Lancaster Canal Wildlife

The Wildlife Species on The Lancaster Canal

The Lancaster Canal is a valuable wildlife corridor, cutting it’s way through towns, villages and farmland. Over time it has become more naturalised and enables species to survive and thrive.

The whole of the Lancashire section has been designated as a Biological Heritage Site and is the largest water body in the county.

Wildlife Species

Bird life is abundant. On the water, look out for mallards, coots, moorhens and mute swans. These are especially prevalent in the built up areas, tempted by the prospect of an easy meal. Glasson basin is locally important as a wintering site for diving ducks, including pochard, tufted duck, goldeneye and goosander. Cormorant also occur there in large numbers. Swallows and martins are summer visitors in many areas and can be seen flying low over the water where they feed on flying insects. You may see heron flying along or silently waiting in the shallows and, if you are lucky, you will catch the sudden bright turquoise flash of a kingfisher as it dips.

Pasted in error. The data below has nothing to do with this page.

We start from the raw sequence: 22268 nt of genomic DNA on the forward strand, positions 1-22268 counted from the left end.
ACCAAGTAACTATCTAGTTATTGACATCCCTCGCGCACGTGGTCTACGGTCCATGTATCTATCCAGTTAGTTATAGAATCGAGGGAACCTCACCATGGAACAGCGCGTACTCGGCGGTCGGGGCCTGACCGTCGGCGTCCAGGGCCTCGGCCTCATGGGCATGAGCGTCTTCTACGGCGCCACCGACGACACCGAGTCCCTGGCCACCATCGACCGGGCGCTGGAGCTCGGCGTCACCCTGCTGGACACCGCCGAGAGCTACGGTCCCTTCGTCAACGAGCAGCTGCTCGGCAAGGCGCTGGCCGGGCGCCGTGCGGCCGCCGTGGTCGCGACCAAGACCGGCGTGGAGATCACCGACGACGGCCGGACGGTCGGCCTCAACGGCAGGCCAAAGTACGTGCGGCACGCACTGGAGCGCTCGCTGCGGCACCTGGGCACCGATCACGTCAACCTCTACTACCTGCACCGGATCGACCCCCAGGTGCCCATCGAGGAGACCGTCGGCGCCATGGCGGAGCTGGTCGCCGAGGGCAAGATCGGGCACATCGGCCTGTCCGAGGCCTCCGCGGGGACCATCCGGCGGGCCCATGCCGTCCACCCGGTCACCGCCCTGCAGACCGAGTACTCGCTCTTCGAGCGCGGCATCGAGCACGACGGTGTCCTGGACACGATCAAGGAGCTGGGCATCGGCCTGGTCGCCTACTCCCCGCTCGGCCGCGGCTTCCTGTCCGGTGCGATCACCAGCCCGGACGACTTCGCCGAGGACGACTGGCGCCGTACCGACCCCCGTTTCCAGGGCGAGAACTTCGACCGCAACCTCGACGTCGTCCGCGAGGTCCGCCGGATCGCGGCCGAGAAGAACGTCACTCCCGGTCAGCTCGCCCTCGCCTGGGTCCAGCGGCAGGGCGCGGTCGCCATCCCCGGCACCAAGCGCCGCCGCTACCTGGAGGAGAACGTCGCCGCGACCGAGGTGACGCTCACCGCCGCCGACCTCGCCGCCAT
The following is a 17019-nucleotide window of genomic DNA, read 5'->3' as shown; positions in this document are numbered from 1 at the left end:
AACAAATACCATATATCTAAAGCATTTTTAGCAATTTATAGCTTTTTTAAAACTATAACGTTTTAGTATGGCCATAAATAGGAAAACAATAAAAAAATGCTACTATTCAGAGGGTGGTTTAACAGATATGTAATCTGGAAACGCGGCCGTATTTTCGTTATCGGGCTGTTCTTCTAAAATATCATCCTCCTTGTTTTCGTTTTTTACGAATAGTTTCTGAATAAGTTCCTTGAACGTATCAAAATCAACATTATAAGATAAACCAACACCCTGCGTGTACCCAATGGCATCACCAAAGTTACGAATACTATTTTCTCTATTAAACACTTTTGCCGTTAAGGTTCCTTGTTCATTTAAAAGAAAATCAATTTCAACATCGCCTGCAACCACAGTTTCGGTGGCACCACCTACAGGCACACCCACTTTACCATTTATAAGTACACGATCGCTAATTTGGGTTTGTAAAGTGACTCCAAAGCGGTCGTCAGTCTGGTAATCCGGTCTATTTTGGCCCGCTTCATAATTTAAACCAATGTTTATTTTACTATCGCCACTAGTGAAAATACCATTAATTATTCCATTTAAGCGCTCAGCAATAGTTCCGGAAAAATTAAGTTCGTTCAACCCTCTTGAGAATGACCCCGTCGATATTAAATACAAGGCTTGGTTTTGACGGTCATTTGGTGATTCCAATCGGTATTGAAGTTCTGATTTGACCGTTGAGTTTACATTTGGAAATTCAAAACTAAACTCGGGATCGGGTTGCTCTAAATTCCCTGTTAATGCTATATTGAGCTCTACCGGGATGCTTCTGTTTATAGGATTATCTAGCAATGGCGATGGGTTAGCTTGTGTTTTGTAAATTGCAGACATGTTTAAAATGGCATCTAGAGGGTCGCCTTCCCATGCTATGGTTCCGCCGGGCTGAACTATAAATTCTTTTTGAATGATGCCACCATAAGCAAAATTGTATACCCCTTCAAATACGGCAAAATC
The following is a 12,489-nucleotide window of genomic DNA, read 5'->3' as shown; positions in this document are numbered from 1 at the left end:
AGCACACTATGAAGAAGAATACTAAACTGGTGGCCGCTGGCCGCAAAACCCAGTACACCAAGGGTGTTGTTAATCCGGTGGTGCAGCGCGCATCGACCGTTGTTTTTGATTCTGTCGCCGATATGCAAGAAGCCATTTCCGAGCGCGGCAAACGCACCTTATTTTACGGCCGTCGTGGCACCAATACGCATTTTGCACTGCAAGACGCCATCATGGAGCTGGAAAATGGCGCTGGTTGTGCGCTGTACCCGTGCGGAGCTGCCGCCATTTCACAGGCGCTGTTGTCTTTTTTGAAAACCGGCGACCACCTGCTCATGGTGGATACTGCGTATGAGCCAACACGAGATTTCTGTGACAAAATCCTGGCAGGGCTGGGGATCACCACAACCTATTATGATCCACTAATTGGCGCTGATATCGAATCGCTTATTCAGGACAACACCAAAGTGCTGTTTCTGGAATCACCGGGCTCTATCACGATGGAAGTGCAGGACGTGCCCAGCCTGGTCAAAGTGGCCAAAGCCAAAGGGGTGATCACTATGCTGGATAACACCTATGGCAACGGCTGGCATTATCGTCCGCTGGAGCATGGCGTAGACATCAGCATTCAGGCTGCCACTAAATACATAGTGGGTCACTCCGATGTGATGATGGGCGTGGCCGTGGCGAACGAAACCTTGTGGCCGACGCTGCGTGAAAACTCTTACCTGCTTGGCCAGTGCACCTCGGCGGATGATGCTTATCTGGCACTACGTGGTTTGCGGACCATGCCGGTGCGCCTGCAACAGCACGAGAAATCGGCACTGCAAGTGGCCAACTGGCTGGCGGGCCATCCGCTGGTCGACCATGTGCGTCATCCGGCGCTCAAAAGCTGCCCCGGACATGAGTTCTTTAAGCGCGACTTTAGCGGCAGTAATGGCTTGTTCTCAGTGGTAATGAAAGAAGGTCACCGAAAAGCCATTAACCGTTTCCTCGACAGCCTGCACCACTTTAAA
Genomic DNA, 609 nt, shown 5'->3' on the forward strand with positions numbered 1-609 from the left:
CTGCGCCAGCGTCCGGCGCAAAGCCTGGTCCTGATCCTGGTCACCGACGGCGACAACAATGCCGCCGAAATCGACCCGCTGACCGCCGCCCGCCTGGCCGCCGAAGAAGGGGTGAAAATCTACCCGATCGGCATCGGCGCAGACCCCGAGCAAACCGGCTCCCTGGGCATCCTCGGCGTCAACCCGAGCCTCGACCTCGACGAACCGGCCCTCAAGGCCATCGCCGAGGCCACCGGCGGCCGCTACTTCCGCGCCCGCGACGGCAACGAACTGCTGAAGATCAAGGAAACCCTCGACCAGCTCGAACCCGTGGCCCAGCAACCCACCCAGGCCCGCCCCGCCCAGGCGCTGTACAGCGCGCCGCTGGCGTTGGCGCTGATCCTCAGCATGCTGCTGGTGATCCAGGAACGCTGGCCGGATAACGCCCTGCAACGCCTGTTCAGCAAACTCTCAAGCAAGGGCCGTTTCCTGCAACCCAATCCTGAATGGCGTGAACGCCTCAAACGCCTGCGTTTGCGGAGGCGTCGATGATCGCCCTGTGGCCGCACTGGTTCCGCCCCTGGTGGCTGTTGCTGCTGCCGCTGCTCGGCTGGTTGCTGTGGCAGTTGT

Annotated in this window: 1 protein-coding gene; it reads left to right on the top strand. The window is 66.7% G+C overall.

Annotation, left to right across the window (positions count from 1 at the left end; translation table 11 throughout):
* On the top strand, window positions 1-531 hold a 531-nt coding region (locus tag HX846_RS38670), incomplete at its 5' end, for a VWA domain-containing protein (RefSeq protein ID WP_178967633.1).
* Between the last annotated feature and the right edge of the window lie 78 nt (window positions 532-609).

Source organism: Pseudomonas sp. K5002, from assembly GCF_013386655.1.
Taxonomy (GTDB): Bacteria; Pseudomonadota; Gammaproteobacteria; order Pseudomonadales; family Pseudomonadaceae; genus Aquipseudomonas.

The hedges that border the more open sections of the towpath support a good variety of finches, tits and warblers. In adjacent fields expect to see and hear lapwing, skylark, pipit and buntings. In the wooded cuttings there are blackbirds, song thrushes, wrens, blackcaps, goldcrests and wood pigeons.

The summer wild flowers attract a number of butterflies, including meadow brown, tortoise shell, red admiral and the common blue. Dragonflies and the smaller damselflies can be seen darting about or basking in the sun. Watch the surface of the water for the long legged pond skater and the small whirligig beetle, which are supported by the surface tension.

Small mammals such as shrews and water voles live in the banks, but these are shy; the best chance you may have of seeing one is from the window of a moored boat when it doesn’t know you are watching! Larger mammals such as deer and fox have been seen using the well-vegetated canal banks to move from one area to another. The various structures and retaining walls of bridges, aqueducts and buildings are full of cracks, crevices and voids, which provide roosting sites for several species of bat, and an abundance of aerial insects provides a rich food supply for them.

Remember to bring along your bird and wildlife books if you are interested in identifying the hundreds of different species that enjoy living here, and please always follow the Country Code.